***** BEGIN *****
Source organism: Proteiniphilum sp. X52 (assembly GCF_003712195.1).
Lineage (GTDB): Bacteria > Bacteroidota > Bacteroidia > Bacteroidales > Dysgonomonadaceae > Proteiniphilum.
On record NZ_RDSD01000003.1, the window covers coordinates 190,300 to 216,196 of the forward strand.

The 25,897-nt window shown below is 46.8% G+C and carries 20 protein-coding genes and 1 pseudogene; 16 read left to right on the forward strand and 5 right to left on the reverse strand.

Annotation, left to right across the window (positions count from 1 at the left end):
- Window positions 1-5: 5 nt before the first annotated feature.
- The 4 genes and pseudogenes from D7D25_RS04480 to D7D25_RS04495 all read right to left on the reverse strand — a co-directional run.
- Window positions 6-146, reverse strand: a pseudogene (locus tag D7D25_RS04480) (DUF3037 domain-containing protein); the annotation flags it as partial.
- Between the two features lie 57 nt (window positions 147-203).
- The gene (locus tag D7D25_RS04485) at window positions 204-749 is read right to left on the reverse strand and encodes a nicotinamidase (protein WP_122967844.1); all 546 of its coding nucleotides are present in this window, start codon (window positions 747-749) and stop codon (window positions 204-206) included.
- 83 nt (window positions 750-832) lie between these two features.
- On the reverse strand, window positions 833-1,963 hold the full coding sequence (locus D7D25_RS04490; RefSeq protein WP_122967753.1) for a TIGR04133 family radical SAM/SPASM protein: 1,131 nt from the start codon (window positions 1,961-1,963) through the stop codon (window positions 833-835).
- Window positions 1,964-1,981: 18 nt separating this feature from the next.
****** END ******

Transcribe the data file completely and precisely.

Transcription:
Source organism: Proteiniphilum sp. X52 (assembly GCF_003712195.1).
Lineage (GTDB): Bacteria > Bacteroidota > Bacteroidia > Bacteroidales > Dysgonomonadaceae > Proteiniphilum.
On record NZ_RDSD01000003.1, the window covers coordinates 190,300 to 216,196 of the forward strand.

The 25,897-nt window shown below is 46.8% G+C and carries 20 protein-coding genes and 1 pseudogene; 16 read left to right on the forward strand and 5 right to left on the reverse strand.

Annotation, left to right across the window (positions count from 1 at the left end):
- Window positions 1-5: 5 nt before the first annotated feature.
- The 4 genes and pseudogenes from D7D25_RS04480 to D7D25_RS04495 all read right to left on the reverse strand — a co-directional run.
- Window positions 6-146, reverse strand: a pseudogene (locus tag D7D25_RS04480) (DUF3037 domain-containing protein); the annotation flags it as partial.
- Between the two features lie 57 nt (window positions 147-203).
- The gene (locus tag D7D25_RS04485) at window positions 204-749 is read right to left on the reverse strand and encodes a nicotinamidase (protein WP_122967844.1); all 546 of its coding nucleotides are present in this window, start codon (window positions 747-749) and stop codon (window positions 204-206) included.
- 83 nt (window positions 750-832) lie between these two features.
- On the reverse strand, window positions 833-1,963 hold the full coding sequence (locus D7D25_RS04490; RefSeq protein WP_122967753.1) for a TIGR04133 family radical SAM/SPASM protein: 1,131 nt from the start codon (window positions 1,961-1,963) through the stop codon (window positions 833-835).
- Window positions 1,964-1,981: 18 nt separating this feature from the next.